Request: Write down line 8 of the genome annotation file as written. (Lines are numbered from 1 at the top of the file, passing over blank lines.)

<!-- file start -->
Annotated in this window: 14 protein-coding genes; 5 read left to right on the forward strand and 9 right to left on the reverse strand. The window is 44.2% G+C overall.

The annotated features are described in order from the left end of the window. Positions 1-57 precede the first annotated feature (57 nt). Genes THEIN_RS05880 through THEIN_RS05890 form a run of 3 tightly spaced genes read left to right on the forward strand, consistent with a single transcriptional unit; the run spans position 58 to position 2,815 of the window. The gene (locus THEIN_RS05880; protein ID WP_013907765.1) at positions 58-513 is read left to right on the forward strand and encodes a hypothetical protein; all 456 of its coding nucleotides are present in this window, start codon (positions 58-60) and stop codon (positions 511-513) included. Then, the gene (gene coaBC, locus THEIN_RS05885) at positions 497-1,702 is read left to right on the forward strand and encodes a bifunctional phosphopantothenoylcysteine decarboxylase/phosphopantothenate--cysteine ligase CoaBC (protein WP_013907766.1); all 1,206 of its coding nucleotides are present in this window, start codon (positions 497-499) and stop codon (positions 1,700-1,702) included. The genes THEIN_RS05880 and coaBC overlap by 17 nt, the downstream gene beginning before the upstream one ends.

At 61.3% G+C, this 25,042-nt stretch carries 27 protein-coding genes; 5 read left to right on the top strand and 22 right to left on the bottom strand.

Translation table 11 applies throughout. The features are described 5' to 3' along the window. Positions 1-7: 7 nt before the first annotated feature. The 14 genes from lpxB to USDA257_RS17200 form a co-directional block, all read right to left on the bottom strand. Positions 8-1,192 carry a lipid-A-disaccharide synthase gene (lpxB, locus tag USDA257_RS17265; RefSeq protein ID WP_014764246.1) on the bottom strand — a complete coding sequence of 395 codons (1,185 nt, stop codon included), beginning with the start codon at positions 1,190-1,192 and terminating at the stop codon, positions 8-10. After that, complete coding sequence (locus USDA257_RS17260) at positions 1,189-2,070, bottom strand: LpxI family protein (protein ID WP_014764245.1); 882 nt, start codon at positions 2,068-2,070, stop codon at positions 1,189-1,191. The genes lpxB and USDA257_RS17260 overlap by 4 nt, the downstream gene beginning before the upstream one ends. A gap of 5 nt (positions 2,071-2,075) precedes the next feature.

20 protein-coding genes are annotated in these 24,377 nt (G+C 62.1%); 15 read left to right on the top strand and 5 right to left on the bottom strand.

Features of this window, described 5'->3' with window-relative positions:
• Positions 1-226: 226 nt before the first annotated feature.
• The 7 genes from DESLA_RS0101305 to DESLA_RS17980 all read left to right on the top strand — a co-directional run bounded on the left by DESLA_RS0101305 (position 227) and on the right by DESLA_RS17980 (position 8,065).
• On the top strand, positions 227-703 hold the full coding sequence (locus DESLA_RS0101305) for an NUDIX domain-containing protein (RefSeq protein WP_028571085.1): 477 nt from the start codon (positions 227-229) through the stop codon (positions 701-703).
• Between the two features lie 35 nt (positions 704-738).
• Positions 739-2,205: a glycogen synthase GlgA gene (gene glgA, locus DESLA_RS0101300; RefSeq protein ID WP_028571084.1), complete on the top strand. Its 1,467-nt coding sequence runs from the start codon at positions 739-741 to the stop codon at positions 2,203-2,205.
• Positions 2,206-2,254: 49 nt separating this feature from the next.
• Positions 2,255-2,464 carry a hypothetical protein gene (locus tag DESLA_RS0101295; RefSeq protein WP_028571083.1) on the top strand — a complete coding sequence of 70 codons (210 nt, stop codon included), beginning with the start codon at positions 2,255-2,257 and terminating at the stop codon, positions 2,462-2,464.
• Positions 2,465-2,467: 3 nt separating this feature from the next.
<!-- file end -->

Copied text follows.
• The 7 genes from DESLA_RS0101305 to DESLA_RS17980 all read left to right on the top strand — a co-directional run bounded on the left by DESLA_RS0101305 (position 227) and on the right by DESLA_RS17980 (position 8,065).